CARIBBEAN SEA: U.S. passenger liner SS Santa Paula is hailed by an unidentified RN cruiser 30 miles (48 km) off Curaçao, Netherlands West Indies, and ordered to stop; after a delay of 20 minutes, SS Santa Paula is allowed to proceed.
U.S. tanker SS I.C. White is challenged by unidentified cruiser 15 miles (24 km) off Baranquilla, Colombia, but is allowed to proceed without further hindrance. (Jack McKillop)
Day 373 September 7, 1940
Battle of Britain Day 60. On the brink of victory, Göring changes tactics. With RAF on its knees, Luftwaffe ceases bombing airfields, radar and aircraft works. Hitler, furious at the bombing of Berlin, believes Britain brought to the negotiating table by breaking the will of British civilians by terror bombing London. At 4 PM, a huge armada heads up the Thames Estuary (300 Heinkel and Dornier bombers & 200 Bf110s carrying bombs, escorted by 600 Bf109s). Soon, RAF has 23 squadron airborne waiting for them to split up. Instead they fly straight ahead to bomb Londons East End, including docks, shipyards & Woolwich Arsenal (igniting gunpowder stores for artillery shells). RAF tears into the retreating bombers, now unescorted by Bf109s which have returned home low on fuel. Luftwaffe loses 53 bombers and 21 Bf109s in all. RAF loses 27 fighters (15 pilots killed). Still burning, Londons East End is bombed continuously overnight (490 civilians killed, 1200 injured). http://www.battleofbritain1940.net/0036.html
Between 4 and 5.33 AM, 300 miles Northwest of Ireland, Günther Prien in U-47 sinks 3 steamers in convoy SC-2 en route to Britain from Sydney, Australia; British SS Neptunian carrying 8500 tons of sugar from Chile (all 36 hands lost), British SS José de Larrinaga carrying 5303 tons of steel and linseed oil from USA (all 40 hands lost) and Norwegian SS Gro carrying 6321 tons of wheat from Canada (11 killed, 21 survivors escape in 1 lifeboat and are picked up by British steamer Burdwan on September10, then transferred to corvette HMS Arabis and landed at Liverpool on 13 September).
Superb stuff as usual Homer. Thanks for posting.
Date: 7th September 1940
Start of Phase 3 of the Battle of Britain
Enemy action by day
Enemy activity did not develop until mid-morning when some thirty aircraft crossed the coast near Lympne but did not penetrate far inland. Dover and Hawkinge were attacked.
The main attack of the day started at 1635 hours and came over in two waves totalling some 350 aircraft which spread over Kent, making for the Thames Estuary, East London and aerodromes North and South of London. By 1814 hours all raids were homing. While the above raids were in progress some 24 aircraft approached the South Coast near Spithead but turned back. Reconnaissance flights were made over Liverpool and Manchester areas, Bristol Channel, Norfolk and Yorkshire.
During engagements with the enemy, our fighters destroyed 74 enemy aircraft (plus 34 probable and 33 Damaged). Our casualties amounted to 27 aircraft of which 14 pilots killed or missing.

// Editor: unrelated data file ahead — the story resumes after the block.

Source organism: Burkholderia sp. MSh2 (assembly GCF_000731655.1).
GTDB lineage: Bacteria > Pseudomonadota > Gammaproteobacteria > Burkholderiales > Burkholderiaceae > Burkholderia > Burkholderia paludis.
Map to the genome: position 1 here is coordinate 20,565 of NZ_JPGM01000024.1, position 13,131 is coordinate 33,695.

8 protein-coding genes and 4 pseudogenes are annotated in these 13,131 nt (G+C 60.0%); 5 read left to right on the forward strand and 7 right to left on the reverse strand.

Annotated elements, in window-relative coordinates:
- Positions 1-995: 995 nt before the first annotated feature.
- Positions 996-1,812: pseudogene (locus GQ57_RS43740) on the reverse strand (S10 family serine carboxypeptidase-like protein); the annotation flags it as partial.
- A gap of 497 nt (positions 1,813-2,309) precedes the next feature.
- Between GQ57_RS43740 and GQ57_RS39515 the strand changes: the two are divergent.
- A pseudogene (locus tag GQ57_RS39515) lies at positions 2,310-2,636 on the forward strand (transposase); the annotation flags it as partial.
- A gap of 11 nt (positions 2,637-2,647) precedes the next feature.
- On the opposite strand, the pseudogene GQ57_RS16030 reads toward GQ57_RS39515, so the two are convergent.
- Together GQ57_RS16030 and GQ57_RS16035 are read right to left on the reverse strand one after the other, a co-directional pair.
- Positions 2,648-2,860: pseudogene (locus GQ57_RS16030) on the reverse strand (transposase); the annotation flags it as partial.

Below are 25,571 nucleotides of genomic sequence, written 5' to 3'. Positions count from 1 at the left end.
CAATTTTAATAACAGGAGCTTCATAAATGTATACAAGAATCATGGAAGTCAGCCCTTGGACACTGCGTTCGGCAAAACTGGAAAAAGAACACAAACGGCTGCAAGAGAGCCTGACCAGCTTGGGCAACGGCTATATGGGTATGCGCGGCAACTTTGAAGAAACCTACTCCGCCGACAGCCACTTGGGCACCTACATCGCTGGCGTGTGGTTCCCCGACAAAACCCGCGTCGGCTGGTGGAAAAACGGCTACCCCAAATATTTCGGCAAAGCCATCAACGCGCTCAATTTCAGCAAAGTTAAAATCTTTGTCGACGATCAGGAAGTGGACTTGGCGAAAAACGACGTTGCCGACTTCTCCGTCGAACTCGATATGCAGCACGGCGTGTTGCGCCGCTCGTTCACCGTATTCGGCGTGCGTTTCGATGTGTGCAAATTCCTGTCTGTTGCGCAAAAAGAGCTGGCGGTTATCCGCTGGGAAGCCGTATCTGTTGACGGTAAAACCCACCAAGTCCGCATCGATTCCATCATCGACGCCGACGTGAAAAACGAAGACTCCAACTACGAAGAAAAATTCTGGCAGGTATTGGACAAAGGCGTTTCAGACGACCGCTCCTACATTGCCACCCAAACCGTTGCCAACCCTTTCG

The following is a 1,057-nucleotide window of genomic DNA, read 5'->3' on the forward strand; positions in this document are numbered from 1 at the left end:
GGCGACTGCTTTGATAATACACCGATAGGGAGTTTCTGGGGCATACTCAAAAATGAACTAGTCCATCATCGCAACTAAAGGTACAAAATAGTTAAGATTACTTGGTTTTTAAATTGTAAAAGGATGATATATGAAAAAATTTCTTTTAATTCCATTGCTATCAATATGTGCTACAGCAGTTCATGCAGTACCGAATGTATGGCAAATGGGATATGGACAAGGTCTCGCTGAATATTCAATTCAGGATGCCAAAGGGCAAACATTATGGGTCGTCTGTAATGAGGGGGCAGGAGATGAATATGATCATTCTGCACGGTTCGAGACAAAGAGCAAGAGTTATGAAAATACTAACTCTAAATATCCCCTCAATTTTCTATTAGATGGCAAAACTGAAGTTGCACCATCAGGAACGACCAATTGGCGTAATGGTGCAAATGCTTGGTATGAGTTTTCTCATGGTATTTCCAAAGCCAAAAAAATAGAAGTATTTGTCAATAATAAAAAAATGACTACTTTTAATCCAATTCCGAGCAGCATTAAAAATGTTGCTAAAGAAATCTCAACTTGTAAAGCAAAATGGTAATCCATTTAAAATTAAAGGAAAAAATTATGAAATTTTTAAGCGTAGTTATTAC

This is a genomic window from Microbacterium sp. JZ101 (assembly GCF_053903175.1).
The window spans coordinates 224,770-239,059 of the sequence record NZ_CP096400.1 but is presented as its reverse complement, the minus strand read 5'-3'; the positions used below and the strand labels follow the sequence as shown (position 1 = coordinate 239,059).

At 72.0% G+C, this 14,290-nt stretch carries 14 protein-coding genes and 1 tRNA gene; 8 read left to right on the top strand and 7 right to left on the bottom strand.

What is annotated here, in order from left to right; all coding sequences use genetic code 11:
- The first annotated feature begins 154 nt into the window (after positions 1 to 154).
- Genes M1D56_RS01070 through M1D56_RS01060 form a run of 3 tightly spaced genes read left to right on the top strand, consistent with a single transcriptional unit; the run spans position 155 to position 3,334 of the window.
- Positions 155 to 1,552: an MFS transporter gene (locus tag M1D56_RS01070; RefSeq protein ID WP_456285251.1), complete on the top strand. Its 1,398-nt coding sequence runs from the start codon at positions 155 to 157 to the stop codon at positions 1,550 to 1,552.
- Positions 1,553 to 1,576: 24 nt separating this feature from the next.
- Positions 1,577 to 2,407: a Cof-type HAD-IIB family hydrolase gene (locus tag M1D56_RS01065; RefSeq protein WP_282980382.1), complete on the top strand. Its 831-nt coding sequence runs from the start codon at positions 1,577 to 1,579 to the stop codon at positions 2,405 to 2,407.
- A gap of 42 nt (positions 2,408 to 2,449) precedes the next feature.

In the early morning, one aircraft, picked up among returning bombers, flew across the Wash to Lincoln and out at Skegness, no interception effected. At 0920 hours, one Do215, plotted inland in Norfolk, was intercepted and shot down off the Dutch Coast. Two reconnaissance raids over convoys. One raid of some 6 aircraft 25 miles East of Lowestoft; fighters failed to intercept. A raid of one aircraft patrolled Yorkshire and was intercepted on its way out but escaped into cloud.
A further raid crossed the coast at Southwold and penetrated to Duxford.
A number of early reconnaissance flights off the South East Coast and one overland between Harwich/Biggin Hill and Maidstone were made in the early morning.
First Attack: 1100-1200. After massing on the French Coast, some 70 enemy aircraft crossed the coast near Folkestone. A split from this raid flew along the coast to Hastings, the remainder spreading over East Kent. Dive bombing attacks were carried out against Hawkinge and Dover.
From 1300-1500 hours constant patrols averaging 6 aircraft in Calais/Boulogne district. At 1515 hours 10 aircraft patrolled the Straits and appeared to cross the coast near Lympne.
Second Attack: 1625-1814. First wave totalling some 100 aircraft crossed the coast but activities were confined to Kent. A second wave commenced to cross the Coast at 1718 hours, some 250 aircraft being plotted in five raids, the activity spread to an area from East of Kenley covering the Thames Estuary to as far North as Duxford. No 12 Group provided 5 Squadrons to assist No 11 Group during this engagement. A strong enemy patrol was maintained in the Straits down to Dungeness for about an hour after the attack.
At 0915 hours a raid of 3+ flew from Le Havre to Portsmouth. It was intercepted off the Isle of Wight and one Me110 shot down. A further raid of 2+ aircraft in this area was intercepted but decisive action by our fighters was prevented owing to our AA fire. During the period of the second attack in the South East, a raid of 12 aircraft approached Portsmouth but turned back before reaching the coast.